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In an effort to reduce overprescribing of opioids nationwide, there has been serious crackdowns on physicians, pharmacists, and manufacturers in the industry to help control prescribing rates and their roles in contributing to the epidemic. Yet for the first time, federal charges were issued against a drug manufacturer last month.
The Case Against Opioid Distributor, Rochester Drug Co-Operative
Rochester Drug Co-Operative was charged with allegations of distributing controlled substances, oxycodone and fentanyl, as fraud and for non-medical reasons. They are one of the 10 largest wholesale pharmaceutical distributors in the United States. These are the first criminal charges issued against a pharmaceutical company and its executives in the ongoing epidemic .
Rochester's former CEO, Laurence Doud III, and Chief of Compliance, Willam Pietruszewski, were charged for knowingly contributing to the effects of the opioid crisis. Rochester Drug Co-Operative, or RDC, and Pietruszewski were both also charged with failing to file at least 2,000 suspicious order reports to the DEA (Drug Enforcement Administration). Their charges are based upon information collected from May 2012 to November 2016, during which RDC filled more than 1.5 million orders for controlled substances. 
"This prosecution is the first of its kind: executives of a pharmaceutical distributor and the distributor itself have been charged with drug trafficking, trafficking the same drugs that are fueling the opioid epidemic that is ravaging this country," U.S. Attorney for the Southern District of New York, Geoffrey Berman, said in a recent statement. "Our Office will do everything in its power to combat this epidemic, from street-level dealers to the executives who illegally distribute drugs from their boardrooms."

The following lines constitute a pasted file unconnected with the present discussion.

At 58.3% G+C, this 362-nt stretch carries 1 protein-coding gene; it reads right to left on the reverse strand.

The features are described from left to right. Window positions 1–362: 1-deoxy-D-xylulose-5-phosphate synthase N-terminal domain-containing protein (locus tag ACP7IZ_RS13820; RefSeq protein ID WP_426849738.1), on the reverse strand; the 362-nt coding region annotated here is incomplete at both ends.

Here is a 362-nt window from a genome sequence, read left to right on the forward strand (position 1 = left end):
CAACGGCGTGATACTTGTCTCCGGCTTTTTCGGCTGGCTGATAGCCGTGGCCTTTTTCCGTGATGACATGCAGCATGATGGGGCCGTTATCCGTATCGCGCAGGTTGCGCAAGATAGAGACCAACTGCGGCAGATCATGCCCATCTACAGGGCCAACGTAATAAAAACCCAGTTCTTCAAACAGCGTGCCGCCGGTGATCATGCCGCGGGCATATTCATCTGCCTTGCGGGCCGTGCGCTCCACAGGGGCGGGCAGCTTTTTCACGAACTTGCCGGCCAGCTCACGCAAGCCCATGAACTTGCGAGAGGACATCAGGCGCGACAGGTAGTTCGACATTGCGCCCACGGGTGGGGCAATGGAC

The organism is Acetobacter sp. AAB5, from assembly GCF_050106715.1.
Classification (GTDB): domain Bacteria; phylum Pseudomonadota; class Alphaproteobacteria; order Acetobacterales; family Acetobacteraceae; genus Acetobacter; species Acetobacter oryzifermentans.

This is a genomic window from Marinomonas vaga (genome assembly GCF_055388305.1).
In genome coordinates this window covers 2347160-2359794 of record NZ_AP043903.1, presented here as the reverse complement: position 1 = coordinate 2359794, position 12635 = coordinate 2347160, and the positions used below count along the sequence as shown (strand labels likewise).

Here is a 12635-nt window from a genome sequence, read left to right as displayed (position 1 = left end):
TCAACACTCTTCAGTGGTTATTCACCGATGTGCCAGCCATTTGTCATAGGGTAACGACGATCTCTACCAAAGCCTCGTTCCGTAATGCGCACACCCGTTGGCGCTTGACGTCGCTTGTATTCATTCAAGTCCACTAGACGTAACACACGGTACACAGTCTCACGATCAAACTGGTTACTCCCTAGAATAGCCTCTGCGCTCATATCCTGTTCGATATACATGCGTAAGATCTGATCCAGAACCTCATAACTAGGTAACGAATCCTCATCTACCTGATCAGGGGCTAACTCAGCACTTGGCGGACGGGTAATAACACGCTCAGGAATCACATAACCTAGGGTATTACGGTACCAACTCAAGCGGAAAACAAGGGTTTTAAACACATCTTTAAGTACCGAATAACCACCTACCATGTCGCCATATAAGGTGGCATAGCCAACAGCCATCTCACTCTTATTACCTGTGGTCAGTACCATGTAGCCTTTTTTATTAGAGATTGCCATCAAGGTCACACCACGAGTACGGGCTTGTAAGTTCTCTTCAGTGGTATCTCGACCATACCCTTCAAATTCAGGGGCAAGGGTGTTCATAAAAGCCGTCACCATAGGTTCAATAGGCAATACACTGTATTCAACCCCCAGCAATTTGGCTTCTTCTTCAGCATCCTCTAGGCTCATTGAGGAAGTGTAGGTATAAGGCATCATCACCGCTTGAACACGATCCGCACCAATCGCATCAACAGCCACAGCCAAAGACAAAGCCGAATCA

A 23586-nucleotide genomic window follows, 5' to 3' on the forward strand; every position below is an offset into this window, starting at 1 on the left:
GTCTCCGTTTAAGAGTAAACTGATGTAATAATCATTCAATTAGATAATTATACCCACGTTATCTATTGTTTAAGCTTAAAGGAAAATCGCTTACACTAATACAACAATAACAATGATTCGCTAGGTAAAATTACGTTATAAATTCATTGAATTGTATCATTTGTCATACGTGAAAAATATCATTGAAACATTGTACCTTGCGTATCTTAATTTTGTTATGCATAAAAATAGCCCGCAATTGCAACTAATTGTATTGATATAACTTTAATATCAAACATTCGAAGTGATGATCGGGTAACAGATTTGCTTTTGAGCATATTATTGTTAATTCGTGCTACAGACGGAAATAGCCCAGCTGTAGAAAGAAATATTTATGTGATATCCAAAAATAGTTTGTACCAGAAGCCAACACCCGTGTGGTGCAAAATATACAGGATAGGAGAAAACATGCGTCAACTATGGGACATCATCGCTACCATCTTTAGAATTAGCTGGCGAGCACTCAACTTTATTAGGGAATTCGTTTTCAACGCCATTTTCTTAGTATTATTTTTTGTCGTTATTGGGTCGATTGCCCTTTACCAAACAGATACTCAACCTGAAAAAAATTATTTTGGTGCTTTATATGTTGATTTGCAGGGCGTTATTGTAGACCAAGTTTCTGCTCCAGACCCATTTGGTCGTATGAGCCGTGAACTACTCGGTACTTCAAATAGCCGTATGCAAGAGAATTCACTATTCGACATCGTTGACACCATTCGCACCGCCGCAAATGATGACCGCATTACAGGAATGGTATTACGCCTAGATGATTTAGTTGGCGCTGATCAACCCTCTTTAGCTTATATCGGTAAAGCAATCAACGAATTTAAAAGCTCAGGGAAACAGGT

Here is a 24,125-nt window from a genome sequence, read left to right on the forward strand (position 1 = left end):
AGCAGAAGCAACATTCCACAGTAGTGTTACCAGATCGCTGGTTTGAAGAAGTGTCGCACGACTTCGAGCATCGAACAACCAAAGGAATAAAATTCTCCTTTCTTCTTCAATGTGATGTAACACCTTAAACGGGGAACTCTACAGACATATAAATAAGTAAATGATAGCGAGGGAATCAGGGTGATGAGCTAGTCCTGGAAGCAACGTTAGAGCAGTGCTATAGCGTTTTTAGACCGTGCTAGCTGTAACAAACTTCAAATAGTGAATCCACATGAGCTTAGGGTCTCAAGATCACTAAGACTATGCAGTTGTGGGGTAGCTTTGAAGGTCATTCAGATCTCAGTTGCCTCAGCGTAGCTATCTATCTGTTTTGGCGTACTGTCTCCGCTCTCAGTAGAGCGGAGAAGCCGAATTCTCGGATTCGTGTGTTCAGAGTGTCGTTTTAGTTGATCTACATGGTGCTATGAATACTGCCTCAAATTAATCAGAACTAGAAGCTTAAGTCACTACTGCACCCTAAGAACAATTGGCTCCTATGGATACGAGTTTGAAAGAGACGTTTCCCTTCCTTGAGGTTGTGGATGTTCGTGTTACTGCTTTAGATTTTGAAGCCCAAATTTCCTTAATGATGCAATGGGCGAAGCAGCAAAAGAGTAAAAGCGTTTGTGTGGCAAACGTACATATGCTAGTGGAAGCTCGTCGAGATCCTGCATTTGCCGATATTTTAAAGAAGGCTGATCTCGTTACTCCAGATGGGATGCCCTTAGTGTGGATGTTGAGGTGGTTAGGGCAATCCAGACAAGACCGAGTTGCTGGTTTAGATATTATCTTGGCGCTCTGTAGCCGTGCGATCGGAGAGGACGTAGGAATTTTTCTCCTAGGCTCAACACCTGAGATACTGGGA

Both Doud and Pietruszewski face maximum sentences of life in prison, a minimum prison term of 10 years for the drug trafficking charges, and five year sentences on their charges of defrauding the U.S. federal government.
U.S. Attorney Berman announced an agreement with RDC through which they accept responsibility for their actions and agree to pay a $20 million penalty, reform its Controlled Substances Act compliance program, and accept monitoring by legal supervision. After a duration of five years, if the company has been compliant with all agreed upon competencies, they will defer prosecution and seek to dismiss the charges. 
The Future of the Epidemic and Opioid Legislation
Although we have seen many instances nationwide of pharmacies closing and physicians losing their licenses to prescribe narcotics, this case has been the first against a drug manufacturer. This case could open the door for further investigation into similar instances of drug trafficking. Stricter and more intense monitoring will likely follow suit to ensure other drug manufacturers are following protocols and laws when selling/distributing opioids.
Our team is dedicated to keeping you up to date on the news and changes related to the drug industry and the opioid crisis. For more information regarding this case or the opioid epidemic, start a conversation with us.
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